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"But we also lose something when we extend the range like that. Because we have to hope that all countries at all times respond the same way, at least qualitatively." I don't follow you. I had thought that, for identification, we want the opposite. Furthermore, if we're deriving our models from "first principles", they should be generally applicable, right?
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Nick, I think your argument ignores a fundamental and important problems with macroeconomics; macroeconomists frequently disagree about the facts. As a case in point, remember the arguments back in October about whether or not financial crises are typically followed by unusually deep recessions or unusually fast recoveries. This kind of question would not appear to be subject to the identification problems that you stress. However, when considerable attention was focused on the issue of US macroeconomic performance, prominent economists (e.g. John Taylor, Michael Bordo, Glenn Hubbard, Paul Krugman, Ken Rogoff and many others) were unable to agree whether the historical record showed the financial crises had a positive or a negative effect...but both camps felt that the empirical evidence was clear and that there was no significant identification problem.
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One wonders how the President was supposed to pass legislation to address those points without Republican support. A tactician might observe that the present deal does much to (1) preserve unity in Democratic ranks while (2) greatly increasing disunity in Republican ranks.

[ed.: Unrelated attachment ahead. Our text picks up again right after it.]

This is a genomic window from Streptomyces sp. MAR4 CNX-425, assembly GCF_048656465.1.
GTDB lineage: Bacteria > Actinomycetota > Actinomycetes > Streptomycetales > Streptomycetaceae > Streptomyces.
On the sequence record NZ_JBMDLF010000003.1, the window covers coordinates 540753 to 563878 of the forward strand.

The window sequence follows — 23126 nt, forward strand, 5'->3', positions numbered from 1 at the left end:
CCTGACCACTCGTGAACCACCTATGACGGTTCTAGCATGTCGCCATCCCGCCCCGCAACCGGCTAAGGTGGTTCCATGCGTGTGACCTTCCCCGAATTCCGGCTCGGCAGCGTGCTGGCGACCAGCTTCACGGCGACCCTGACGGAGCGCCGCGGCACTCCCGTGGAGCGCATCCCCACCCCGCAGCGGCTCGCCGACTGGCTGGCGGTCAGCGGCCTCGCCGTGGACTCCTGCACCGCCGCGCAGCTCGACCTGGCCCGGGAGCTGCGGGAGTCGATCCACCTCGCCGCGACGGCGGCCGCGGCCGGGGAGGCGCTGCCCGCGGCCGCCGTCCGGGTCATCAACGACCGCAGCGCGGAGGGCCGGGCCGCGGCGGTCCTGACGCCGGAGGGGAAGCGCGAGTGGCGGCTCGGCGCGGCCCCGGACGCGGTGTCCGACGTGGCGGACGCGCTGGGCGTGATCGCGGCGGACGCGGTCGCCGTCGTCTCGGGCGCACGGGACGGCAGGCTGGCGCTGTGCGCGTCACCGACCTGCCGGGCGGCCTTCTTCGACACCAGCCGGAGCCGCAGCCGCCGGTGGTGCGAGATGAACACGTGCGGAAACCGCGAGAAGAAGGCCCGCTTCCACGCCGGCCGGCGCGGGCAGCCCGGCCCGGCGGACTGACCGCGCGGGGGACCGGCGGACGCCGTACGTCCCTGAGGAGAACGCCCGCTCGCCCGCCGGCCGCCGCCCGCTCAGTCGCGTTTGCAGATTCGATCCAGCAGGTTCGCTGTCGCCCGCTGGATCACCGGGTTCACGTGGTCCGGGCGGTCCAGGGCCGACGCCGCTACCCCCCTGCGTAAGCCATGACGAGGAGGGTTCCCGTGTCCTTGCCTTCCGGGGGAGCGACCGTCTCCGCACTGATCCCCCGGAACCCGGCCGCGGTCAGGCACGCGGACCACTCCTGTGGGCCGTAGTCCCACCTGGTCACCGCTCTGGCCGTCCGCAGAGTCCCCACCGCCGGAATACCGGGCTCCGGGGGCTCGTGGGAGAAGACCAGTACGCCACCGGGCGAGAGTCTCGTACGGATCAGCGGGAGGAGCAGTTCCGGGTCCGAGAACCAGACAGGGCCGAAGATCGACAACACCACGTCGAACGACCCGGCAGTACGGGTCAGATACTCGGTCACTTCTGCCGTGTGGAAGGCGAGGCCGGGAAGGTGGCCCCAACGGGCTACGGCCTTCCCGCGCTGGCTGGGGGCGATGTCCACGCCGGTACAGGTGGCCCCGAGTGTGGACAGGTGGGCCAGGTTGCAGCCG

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"...there was a rising trend of NGDP during the 1970s, while during the Great Moderation, NGDP was stationary." Surely someone meant to write NGDP growth
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Most people thinking about fixed exchange rates (if that's not the same as Asymmetric Redeemability, please correct me, Nick!) got an important smack up-side the head after the Argentine crisis a decade ago. Argentina ran a currency board to protect its peg to the US dollar. (This meant that for every $1 worth of Argentine currency they issued, they had $1 USD in reserves.) Until their crisis, most economists believed that this arrangement was speculation-proof and provided an iron-clad link between the two currencies. However, it lasted only a few years before failing disastrously. One lesson that many drew from that experience is that provisions for behaviour in extreme and unlikely scenarios are surprisingly important in understanding how monetary systems will work and how likely they can last. So what if the Fed were to peg to the loonie? I'd argue that two factors would matter a lot to monetary conditions in the US. 1) BoC policy 2) The extent to which people think that the Fed will keep the peg. That depends both on (a) whether they have the means to do it, and (b) whether they have the will to do it.
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Nick and K: But the Bank of Canada doesn't guarantee bank deposits. The CDIC does. In the event of serious crises, making sure that the CDIC has the cash to reimburse depositors is the Fed's government's problem, not the BoC's. Note that during the crisis in 2008-2009, the FDIC (US counterpart of CDIC) basically burned through its entire reserve fund in a few quarters and started to be very vague on the state of its reserves fund and expected claims on it (all the while claiming that depositors had no reason to fear.) There's another important difference. Deposit insurance insures *small* deposits; not enough enough to meet the weekly payroll for a good-sized business, much less a financial firm. When things look dicey, large accounts still flee. (Reuters was reporting late last year that several major European corporations, fearful of a banking crisis, were taking cash out of the commercial banking system altogether and instead depositing directly with the ECB.) But as Nick says, deposit insurance is rarely tested.
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Apr 4, 2012